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‘The recovery just started’: Horry officials caution people who return to flood areas

As floods slowly recede in Horry County, officials urged caution for locals as they return home and stressed it’s only the start of the recovery phase.

“Now, we have to take as much time for it to go down as it has taken for it to come up,” Emergency Management Director Randy Webster said of the floods.

Hurricane Florence did not have the anticipated winds, but did bring rain and water to Horry County. Hundreds of roads closed as locals were forced to flee homes because of record-setting floods.

The Waccamaw River near Conway reached its crest Wednesday and is starting to recede, though it will remain above Hurricane Matthew levels until next week. Some of the areas north of Conway are receding more quickly, allowing residents to return.

“We did not have a clear understanding of how bad it would be til now,” Webster said. “So we know it will not get any worse in terms of flooding. But, the beginning of the recovery just started.”

Floodwaters are contaminated and people should not get in the water to return home, Webster said. That water also sat in people’s homes for days.

Animals could have taken refuge in a home from the floodwater so people need to careful when they get to the residences and should not go alone, Webster said.

People needing financial assistance because of flood damage to their home can contact the Federal Emergency Management Agency at DisasterAssistance.gov, or call 800-621-3362.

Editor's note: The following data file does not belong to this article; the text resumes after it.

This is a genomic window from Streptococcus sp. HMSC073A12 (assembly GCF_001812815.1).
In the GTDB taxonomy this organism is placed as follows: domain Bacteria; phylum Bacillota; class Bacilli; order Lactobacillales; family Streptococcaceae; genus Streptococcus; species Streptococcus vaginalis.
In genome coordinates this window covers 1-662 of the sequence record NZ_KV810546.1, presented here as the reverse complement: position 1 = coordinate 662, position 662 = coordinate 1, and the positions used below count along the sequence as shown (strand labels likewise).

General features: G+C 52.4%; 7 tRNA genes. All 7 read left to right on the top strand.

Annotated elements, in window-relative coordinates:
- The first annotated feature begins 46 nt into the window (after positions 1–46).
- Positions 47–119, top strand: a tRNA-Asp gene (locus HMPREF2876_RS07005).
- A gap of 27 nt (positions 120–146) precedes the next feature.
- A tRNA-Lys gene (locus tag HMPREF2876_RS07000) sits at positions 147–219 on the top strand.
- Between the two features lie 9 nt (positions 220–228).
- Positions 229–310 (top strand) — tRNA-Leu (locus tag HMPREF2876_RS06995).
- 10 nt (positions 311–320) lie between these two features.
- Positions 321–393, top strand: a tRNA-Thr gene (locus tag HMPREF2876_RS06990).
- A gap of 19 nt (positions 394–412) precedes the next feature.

Webster and other city leaders spoke during a news briefing at Horry County’s Emergency Operation Center on Thursday. The mood at the center is noticeably more relaxed than the lead up to the storm or the days following. The director noted there was frustration, but it was with the unknown extent of floods and not with the emergency operation.

Horry County Police Chief Joe Hill said officers saw a “lot of resiliency” in neighborhoods as residents helped each other during the floods.

As homeowners return, Hill said they need to keep on eye on strangers in their neighborhood and contact police for suspicious behavior. Locals can contact Horry County police at 843-915-5150.

Hill also said people should be suspicious of scams, such as someone claiming to be a contractor offering to do repair work in exchange for an up-front payment. Residents can call the person’s references, and if there are any concerns, they should inform the police.

Horry County Fire and Rescue Chief Joseph Tanner said 25 boat crews are out watching and working in flooded areas. The agency did 130 vehicle rescues and another 130 home evacuations during the storm.

Some roads, such as S.C. Highway 22, are starting to reopen. The decision to open roads depends on which agency — the county or the South Carolina Department of Transportation — maintains the street, Webster said. If the barriers are removed, it is safe for someone to drive in that area.

In Georgetown, flooding predictions continue to fall. Residents who evacuated are asked to consult the Department of Natural Resources flood map to see whether its safe to return home. Some areas will still see flooding greater than during Hurricane Matthew. Anyone with questions can contact the Georgetown disaster center at 843-545-3273.

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